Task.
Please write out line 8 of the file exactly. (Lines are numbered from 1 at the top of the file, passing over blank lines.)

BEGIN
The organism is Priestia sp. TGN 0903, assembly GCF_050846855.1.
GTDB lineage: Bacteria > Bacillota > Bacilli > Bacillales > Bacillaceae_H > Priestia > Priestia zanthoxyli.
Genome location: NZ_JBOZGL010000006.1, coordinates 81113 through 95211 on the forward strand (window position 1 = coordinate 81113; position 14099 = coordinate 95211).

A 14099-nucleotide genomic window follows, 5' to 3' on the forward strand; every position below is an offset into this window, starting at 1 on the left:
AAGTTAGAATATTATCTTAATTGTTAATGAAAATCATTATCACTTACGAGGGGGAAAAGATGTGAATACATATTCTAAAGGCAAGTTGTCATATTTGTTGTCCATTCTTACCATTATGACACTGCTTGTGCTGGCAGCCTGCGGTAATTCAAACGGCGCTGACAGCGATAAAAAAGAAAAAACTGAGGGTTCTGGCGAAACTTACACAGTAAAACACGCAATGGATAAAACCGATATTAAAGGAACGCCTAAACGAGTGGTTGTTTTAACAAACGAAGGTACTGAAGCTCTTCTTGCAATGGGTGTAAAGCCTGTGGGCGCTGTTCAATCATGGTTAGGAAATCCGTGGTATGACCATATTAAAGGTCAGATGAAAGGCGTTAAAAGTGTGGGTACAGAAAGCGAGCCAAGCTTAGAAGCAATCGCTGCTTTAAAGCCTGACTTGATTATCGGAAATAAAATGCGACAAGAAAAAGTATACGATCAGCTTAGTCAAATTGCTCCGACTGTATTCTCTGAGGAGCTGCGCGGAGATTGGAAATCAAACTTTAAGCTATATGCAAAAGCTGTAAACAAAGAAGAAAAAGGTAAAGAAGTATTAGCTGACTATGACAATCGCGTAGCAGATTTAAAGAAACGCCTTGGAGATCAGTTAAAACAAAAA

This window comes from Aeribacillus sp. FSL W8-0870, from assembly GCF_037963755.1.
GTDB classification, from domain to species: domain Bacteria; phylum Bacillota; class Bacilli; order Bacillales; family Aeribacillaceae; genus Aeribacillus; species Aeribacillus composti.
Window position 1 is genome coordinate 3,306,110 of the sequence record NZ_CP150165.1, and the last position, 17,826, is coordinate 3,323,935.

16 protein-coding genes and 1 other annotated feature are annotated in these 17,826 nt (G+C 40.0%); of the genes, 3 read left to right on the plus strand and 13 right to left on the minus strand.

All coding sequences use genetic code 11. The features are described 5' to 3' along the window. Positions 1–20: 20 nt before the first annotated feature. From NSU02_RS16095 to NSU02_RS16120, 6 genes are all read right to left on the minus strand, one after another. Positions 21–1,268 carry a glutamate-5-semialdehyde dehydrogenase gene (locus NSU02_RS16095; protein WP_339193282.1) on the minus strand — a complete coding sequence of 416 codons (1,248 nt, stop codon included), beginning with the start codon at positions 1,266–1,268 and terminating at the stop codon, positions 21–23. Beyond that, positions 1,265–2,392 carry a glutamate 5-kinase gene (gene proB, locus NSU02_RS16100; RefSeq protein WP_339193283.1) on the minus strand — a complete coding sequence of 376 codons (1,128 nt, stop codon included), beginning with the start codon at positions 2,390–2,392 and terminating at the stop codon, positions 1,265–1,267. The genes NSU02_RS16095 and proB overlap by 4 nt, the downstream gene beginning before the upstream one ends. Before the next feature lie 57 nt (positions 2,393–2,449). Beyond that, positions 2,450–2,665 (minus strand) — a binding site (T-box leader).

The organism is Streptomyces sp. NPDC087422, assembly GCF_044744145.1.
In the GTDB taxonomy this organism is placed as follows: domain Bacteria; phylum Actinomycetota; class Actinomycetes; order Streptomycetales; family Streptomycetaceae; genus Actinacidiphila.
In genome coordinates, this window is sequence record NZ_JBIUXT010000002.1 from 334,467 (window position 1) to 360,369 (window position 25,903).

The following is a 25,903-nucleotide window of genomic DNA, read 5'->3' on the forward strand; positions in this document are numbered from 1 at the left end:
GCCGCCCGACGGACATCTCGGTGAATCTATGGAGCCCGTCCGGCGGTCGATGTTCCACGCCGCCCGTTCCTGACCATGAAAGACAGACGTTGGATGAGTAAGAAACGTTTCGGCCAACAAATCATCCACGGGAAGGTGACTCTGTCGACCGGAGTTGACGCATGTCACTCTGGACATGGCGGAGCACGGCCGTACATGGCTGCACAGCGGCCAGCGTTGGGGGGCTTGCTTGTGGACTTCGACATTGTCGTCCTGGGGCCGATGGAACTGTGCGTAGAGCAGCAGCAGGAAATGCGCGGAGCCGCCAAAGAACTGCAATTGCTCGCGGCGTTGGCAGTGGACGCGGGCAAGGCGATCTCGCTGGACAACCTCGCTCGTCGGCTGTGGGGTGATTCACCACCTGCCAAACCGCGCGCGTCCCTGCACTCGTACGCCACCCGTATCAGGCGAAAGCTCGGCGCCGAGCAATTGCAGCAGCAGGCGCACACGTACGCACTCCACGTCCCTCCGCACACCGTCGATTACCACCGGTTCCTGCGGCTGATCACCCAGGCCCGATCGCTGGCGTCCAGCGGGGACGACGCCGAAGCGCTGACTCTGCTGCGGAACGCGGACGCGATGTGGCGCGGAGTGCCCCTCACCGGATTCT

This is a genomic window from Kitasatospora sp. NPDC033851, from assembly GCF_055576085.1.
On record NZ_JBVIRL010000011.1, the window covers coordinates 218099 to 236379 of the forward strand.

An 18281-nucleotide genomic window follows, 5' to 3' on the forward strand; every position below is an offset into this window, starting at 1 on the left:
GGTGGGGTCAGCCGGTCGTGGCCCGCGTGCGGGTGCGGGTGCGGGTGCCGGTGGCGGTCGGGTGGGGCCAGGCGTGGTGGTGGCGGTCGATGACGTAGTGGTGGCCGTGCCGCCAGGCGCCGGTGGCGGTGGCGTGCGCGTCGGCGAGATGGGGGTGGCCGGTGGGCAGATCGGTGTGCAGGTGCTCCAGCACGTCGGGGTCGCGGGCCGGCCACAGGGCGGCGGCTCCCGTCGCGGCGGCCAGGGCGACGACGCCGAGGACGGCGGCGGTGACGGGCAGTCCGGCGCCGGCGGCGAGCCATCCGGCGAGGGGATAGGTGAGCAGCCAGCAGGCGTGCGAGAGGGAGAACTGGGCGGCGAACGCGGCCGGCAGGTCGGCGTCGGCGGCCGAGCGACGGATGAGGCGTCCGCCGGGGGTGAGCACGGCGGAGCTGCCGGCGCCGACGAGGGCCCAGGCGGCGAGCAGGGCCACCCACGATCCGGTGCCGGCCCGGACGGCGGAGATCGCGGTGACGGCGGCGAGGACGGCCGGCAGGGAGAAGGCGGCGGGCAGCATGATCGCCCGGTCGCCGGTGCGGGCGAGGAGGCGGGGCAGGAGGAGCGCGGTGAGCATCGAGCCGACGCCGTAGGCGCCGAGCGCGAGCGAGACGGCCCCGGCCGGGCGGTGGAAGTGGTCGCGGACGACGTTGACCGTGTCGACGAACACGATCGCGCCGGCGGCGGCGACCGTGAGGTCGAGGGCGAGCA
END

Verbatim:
Window position 1 is genome coordinate 3,306,110 of the sequence record NZ_CP150165.1, and the last position, 17,826, is coordinate 3,323,935.